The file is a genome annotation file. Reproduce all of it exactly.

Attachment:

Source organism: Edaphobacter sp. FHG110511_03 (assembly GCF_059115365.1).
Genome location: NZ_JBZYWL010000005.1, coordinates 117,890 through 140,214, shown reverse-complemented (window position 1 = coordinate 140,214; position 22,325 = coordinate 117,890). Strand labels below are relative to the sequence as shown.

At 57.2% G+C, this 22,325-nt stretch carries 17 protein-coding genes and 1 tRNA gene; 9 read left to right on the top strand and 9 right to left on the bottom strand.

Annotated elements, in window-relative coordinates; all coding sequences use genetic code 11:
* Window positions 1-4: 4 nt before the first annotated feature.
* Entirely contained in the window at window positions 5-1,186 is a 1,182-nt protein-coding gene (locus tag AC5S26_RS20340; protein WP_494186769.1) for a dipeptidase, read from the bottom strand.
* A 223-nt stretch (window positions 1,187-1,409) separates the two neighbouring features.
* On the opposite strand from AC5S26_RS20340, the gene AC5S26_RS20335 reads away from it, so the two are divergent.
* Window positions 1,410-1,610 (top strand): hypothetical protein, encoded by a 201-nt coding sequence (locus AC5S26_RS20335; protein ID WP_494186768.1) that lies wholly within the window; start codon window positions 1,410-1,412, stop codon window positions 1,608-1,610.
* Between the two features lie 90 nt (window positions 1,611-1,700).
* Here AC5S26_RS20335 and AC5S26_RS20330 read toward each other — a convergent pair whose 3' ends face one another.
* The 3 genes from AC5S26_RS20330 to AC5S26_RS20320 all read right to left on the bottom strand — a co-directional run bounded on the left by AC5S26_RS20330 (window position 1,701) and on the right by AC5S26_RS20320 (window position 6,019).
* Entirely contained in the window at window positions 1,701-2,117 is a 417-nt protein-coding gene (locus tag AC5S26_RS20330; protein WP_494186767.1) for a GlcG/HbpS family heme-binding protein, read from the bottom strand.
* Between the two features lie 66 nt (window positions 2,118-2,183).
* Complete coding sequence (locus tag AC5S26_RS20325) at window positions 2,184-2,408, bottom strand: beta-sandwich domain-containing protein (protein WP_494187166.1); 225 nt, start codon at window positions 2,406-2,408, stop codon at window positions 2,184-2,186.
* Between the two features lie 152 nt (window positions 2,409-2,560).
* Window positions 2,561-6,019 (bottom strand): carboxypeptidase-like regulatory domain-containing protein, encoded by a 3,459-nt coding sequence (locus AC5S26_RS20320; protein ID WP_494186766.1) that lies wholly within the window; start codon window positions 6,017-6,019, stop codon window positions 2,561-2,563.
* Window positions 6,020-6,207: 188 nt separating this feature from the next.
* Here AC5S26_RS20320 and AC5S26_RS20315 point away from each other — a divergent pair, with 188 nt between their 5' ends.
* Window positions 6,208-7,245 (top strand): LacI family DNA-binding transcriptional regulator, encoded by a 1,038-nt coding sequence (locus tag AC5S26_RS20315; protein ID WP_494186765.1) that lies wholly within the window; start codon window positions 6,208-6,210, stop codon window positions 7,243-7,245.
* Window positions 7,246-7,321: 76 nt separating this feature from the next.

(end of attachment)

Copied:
Source organism: Edaphobacter sp. FHG110511_03 (assembly GCF_059115365.1).
Genome location: NZ_JBZYWL010000005.1, coordinates 117,890 through 140,214, shown reverse-complemented (window position 1 = coordinate 140,214; position 22,325 = coordinate 117,890). Strand labels below are relative to the sequence as shown.

At 57.2% G+C, this 22,325-nt stretch carries 17 protein-coding genes and 1 tRNA gene; 9 read left to right on the top strand and 9 right to left on the bottom strand.

Annotated elements, in window-relative coordinates; all coding sequences use genetic code 11:
* Window positions 1-4: 4 nt before the first annotated feature.
* Entirely contained in the window at window positions 5-1,186 is a 1,182-nt protein-coding gene (locus tag AC5S26_RS20340; protein WP_494186769.1) for a dipeptidase, read from the bottom strand.
* A 223-nt stretch (window positions 1,187-1,409) separates the two neighbouring features.
* On the opposite strand from AC5S26_RS20340, the gene AC5S26_RS20335 reads away from it, so the two are divergent.
* Window positions 1,410-1,610 (top strand): hypothetical protein, encoded by a 201-nt coding sequence (locus AC5S26_RS20335; protein ID WP_494186768.1) that lies wholly within the window; start codon window positions 1,410-1,412, stop codon window positions 1,608-1,610.
* Between the two features lie 90 nt (window positions 1,611-1,700).
* Here AC5S26_RS20335 and AC5S26_RS20330 read toward each other — a convergent pair whose 3' ends face one another.
* The 3 genes from AC5S26_RS20330 to AC5S26_RS20320 all read right to left on the bottom strand — a co-directional run bounded on the left by AC5S26_RS20330 (window position 1,701) and on the right by AC5S26_RS20320 (window position 6,019).
* Entirely contained in the window at window positions 1,701-2,117 is a 417-nt protein-coding gene (locus tag AC5S26_RS20330; protein WP_494186767.1) for a GlcG/HbpS family heme-binding protein, read from the bottom strand.
* Between the two features lie 66 nt (window positions 2,118-2,183).
* Complete coding sequence (locus tag AC5S26_RS20325) at window positions 2,184-2,408, bottom strand: beta-sandwich domain-containing protein (protein WP_494187166.1); 225 nt, start codon at window positions 2,406-2,408, stop codon at window positions 2,184-2,186.
* Between the two features lie 152 nt (window positions 2,409-2,560).
* Window positions 2,561-6,019 (bottom strand): carboxypeptidase-like regulatory domain-containing protein, encoded by a 3,459-nt coding sequence (locus AC5S26_RS20320; protein ID WP_494186766.1) that lies wholly within the window; start codon window positions 6,017-6,019, stop codon window positions 2,561-2,563.
* Window positions 6,020-6,207: 188 nt separating this feature from the next.
* Here AC5S26_RS20320 and AC5S26_RS20315 point away from each other — a divergent pair, with 188 nt between their 5' ends.
* Window positions 6,208-7,245 (top strand): LacI family DNA-binding transcriptional regulator, encoded by a 1,038-nt coding sequence (locus tag AC5S26_RS20315; protein ID WP_494186765.1) that lies wholly within the window; start codon window positions 6,208-6,210, stop codon window positions 7,243-7,245.
* Window positions 7,246-7,321: 76 nt separating this feature from the next.